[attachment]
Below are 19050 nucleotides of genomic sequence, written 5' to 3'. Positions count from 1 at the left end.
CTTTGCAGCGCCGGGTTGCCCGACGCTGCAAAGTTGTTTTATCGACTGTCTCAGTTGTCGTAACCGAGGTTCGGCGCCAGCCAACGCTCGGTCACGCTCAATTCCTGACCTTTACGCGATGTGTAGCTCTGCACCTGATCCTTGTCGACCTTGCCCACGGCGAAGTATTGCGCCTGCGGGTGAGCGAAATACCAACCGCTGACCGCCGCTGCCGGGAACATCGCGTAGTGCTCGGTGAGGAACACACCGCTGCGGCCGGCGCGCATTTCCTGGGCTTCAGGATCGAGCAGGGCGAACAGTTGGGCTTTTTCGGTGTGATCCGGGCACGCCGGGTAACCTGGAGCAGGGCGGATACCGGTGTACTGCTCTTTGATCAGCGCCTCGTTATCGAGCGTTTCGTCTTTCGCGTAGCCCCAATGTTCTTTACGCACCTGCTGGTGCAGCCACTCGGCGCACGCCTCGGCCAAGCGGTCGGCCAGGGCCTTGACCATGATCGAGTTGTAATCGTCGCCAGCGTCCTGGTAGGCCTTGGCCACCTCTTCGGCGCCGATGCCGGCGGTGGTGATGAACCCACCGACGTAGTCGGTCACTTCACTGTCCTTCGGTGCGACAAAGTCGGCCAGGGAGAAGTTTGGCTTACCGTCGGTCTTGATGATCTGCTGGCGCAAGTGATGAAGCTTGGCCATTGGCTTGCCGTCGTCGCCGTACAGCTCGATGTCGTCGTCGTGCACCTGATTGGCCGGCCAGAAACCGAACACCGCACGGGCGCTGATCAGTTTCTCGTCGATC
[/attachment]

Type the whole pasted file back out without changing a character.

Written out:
Below are 19050 nucleotides of genomic sequence, written 5' to 3'. Positions count from 1 at the left end.
CTTTGCAGCGCCGGGTTGCCCGACGCTGCAAAGTTGTTTTATCGACTGTCTCAGTTGTCGTAACCGAGGTTCGGCGCCAGCCAACGCTCGGTCACGCTCAATTCCTGACCTTTACGCGATGTGTAGCTCTGCACCTGATCCTTGTCGACCTTGCCCACGGCGAAGTATTGCGCCTGCGGGTGAGCGAAATACCAACCGCTGACCGCCGCTGCCGGGAACATCGCGTAGTGCTCGGTGAGGAACACACCGCTGCGGCCGGCGCGCATTTCCTGGGCTTCAGGATCGAGCAGGGCGAACAGTTGGGCTTTTTCGGTGTGATCCGGGCACGCCGGGTAACCTGGAGCAGGGCGGATACCGGTGTACTGCTCTTTGATCAGCGCCTCGTTATCGAGCGTTTCGTCTTTCGCGTAGCCCCAATGTTCTTTACGCACCTGCTGGTGCAGCCACTCGGCGCACGCCTCGGCCAAGCGGTCGGCCAGGGCCTTGACCATGATCGAGTTGTAATCGTCGCCAGCGTCCTGGTAGGCCTTGGCCACCTCTTCGGCGCCGATGCCGGCGGTGGTGATGAACCCACCGACGTAGTCGGTCACTTCACTGTCCTTCGGTGCGACAAAGTCGGCCAGGGAGAAGTTTGGCTTACCGTCGGTCTTGATGATCTGCTGGCGCAAGTGATGAAGCTTGGCCATTGGCTTGCCGTCGTCGCCGTACAGCTCGATGTCGTCGTCGTGCACCTGATTGGCCGGCCAGAAACCGAACACCGCACGGGCGCTGATCAGTTTCTCGTCGATC